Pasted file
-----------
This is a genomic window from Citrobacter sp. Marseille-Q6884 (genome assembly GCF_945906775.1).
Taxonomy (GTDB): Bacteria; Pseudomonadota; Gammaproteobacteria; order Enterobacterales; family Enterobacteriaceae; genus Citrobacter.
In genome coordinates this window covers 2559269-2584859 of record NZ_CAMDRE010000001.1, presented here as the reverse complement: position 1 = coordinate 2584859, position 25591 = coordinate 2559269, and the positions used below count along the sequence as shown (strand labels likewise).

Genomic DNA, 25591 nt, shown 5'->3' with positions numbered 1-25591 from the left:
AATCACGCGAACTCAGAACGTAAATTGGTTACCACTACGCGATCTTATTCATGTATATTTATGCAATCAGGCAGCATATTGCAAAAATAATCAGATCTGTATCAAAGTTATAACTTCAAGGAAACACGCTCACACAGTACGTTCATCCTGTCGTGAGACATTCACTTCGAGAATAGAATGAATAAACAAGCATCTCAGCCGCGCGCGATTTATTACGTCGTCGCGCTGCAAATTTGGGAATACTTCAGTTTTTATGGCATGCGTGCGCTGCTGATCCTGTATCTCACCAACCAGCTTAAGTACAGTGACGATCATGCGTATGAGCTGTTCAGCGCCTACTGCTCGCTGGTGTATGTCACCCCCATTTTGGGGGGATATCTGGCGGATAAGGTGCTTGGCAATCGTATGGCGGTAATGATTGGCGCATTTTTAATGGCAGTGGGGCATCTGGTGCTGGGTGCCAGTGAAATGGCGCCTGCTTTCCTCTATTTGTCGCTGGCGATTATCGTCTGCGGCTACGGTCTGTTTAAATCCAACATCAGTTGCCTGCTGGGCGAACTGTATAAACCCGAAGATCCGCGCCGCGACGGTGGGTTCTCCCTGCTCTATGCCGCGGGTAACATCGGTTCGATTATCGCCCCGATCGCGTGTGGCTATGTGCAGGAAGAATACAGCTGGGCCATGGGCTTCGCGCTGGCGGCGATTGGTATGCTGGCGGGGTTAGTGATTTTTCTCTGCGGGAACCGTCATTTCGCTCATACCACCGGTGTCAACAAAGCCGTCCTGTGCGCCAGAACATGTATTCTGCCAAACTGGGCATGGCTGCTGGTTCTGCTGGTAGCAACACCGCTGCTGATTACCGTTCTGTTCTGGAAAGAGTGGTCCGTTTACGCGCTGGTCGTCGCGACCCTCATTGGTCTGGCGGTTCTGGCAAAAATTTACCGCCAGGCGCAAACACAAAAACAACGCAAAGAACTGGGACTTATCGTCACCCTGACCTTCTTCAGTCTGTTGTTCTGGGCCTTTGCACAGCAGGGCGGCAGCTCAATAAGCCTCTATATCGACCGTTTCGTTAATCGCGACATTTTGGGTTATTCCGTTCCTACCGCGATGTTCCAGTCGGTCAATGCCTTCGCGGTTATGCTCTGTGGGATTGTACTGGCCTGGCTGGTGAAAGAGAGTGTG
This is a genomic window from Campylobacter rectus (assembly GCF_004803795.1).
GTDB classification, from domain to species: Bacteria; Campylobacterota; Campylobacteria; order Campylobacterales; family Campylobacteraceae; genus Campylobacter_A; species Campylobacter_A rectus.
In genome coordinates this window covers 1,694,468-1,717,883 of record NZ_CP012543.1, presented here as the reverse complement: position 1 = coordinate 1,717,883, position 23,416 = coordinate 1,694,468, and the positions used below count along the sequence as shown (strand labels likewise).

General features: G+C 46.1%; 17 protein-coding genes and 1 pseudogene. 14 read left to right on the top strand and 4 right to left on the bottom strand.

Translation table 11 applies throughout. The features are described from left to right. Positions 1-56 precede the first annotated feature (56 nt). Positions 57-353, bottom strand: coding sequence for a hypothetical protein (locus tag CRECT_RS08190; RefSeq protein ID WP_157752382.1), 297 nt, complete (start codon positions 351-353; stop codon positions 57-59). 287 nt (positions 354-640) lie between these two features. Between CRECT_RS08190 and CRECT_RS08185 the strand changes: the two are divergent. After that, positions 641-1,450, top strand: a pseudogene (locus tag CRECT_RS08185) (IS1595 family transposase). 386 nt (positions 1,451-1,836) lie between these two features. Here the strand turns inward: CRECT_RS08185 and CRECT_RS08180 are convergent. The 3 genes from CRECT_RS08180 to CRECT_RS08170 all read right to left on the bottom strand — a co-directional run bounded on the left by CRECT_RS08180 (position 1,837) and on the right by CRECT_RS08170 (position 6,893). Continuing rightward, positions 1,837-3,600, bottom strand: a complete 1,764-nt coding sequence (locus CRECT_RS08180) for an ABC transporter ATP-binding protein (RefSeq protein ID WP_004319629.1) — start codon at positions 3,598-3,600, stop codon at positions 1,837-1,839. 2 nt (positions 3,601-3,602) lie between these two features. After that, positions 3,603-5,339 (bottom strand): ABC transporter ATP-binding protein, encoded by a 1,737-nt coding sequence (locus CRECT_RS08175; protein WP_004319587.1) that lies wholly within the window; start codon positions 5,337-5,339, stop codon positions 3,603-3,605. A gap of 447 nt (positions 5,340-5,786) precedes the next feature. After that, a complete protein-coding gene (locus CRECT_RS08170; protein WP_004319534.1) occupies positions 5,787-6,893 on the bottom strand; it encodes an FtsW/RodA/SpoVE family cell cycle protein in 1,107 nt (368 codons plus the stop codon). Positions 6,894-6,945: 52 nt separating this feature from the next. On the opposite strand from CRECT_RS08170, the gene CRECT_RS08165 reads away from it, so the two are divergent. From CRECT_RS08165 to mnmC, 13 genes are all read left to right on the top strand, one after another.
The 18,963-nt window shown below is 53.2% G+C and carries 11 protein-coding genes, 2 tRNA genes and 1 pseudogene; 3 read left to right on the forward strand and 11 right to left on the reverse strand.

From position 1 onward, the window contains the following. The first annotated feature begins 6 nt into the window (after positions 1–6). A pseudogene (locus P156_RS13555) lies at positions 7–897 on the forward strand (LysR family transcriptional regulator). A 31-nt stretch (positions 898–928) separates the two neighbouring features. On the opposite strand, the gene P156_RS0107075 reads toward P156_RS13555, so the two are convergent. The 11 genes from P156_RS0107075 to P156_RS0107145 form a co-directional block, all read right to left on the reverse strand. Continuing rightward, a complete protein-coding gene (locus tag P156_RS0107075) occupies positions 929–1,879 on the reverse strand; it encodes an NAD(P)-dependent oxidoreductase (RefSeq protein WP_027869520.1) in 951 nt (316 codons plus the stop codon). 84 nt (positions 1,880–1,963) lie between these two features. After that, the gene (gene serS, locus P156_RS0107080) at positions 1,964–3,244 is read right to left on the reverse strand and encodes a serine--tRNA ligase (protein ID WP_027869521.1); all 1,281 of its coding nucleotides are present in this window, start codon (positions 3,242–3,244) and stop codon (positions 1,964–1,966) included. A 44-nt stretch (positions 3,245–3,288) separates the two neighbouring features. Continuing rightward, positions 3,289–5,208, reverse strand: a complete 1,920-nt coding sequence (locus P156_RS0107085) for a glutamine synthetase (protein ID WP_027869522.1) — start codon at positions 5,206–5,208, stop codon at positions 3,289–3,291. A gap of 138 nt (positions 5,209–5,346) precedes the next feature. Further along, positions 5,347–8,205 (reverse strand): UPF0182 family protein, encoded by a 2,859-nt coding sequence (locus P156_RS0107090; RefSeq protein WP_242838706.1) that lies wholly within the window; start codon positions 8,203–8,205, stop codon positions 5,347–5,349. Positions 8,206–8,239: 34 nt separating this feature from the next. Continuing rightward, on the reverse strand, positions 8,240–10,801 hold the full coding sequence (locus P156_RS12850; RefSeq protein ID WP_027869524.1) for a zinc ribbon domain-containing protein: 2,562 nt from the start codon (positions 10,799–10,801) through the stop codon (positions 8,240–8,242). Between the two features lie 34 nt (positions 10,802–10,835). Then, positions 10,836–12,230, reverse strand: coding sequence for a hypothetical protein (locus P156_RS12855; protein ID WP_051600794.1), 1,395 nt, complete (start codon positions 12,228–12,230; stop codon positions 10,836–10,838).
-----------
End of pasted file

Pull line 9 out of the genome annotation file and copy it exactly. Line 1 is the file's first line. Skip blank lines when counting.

General features: G+C 46.1%; 17 protein-coding genes and 1 pseudogene. 14 read left to right on the top strand and 4 right to left on the bottom strand.